Taboo [tuh-boo, ta-] – prescribed by society as improper or unacceptable.
We all know those people. The people that seem to want to talk about all of the things that shouldn’t be discussed in public. The loud guy in your group of friends that goes into detail about his most recent sexual encounters next to a family of 4 trying to eat at a decent restaurant, as the rest of you cringe and mouth “sorry” to the dad who keeps giving you awkward looks every time your buddy curses. Chances are at some point, a parent, friend, or teacher informed you of a particular group of topics that are taboo in casual conversation. SEX. RELIGION. POLITICS. Just don’t do it, they’d say. The anti-Nike. But maybe, just maybe, as an intellectual rebel you choose to shirk the norm. To explore the taboo and see what kind of conversations actually manifest, somewhere away from impressionable youth. Some who’ve dared to venture into the forbidden have enjoyed its fruits while others surely faced what people had cautioned: awkwardness, resentment, ignorant rebuttals, and judgment. The burgeoning generations seem to be less afraid to break down those barriers and talk openly about classic taboos. In essence, what was once taboo in all situations may be no longer.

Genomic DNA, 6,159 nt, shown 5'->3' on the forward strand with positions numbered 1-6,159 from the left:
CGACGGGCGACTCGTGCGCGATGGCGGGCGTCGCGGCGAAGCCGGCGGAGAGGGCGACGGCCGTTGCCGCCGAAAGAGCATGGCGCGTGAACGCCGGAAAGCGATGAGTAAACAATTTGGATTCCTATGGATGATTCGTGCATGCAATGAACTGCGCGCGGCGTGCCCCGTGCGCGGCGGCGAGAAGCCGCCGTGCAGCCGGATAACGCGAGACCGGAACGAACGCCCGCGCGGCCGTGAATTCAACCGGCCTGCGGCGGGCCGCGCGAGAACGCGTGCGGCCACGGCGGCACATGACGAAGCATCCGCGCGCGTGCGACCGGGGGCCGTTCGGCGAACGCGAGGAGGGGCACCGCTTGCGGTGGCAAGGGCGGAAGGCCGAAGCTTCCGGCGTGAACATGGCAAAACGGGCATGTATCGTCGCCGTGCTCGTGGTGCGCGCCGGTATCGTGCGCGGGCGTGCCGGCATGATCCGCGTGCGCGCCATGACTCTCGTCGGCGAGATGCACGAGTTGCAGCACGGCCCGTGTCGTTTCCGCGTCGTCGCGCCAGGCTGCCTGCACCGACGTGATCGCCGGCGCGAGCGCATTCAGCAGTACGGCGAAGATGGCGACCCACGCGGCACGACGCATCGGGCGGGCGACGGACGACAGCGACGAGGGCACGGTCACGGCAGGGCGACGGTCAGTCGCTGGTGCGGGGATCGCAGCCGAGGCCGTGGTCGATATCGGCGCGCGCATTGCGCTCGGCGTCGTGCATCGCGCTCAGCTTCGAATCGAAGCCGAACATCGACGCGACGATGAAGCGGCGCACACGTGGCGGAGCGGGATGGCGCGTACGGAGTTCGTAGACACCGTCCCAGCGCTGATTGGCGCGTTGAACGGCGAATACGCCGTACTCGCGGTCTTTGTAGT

With that in mind, we at WhatIsAGentleman started to wonder; if the old taboos are dying, are there new taboos taking their place? The answer for all of us was an emphatic YES! But narrowing the prohibited list proved more difficult. One person’s taboo is another’s ice breaker. We spent countless hours mulling over our own list, changing the rules a bit to include non conversation based taboos and we have whittled it down to 3 new taboos for the aspiring gentleman, and all millennials.
The Invisible Phone
While a phone that can be cloaked and mysteriously invisible is intriguing, it’s not what we’re talking about here. The invisible phone is the idea that our phones, and electronics in general, should be invisible when with company. We’ve seen the commercials, heard the elderly insults, and felt the burn of a vibrating table or pocket. We, as a society, tethered to no particular generation, have grown infatuated and addicted to our little screens. Realization of an addiction is the first step to recovery, and setting up boundaries is the next logical step. Existing in the here and now, and engaging is something a gentleman should always aspire to do, and with that we have our first taboo.
Just don’t do it. On a date? Keep it hidden. Eating a family dinner at home? Leave it in your pocket. Grabbing a bite with your friends? Look at their goofy faces in real life. Of course there are exceptions. The difference between sharing the funniest video you’ve seen “in your life” and checking your instagram feed on a first date should be apparent. Pulling out your phone shows those you are with you’re looking for the next thing, something better than them. Use the phone as a social tool to connect, and nothing more. Exist in the now. Embrace the day. Carpe diem.
It’s a matter of perspective (First World Complainers)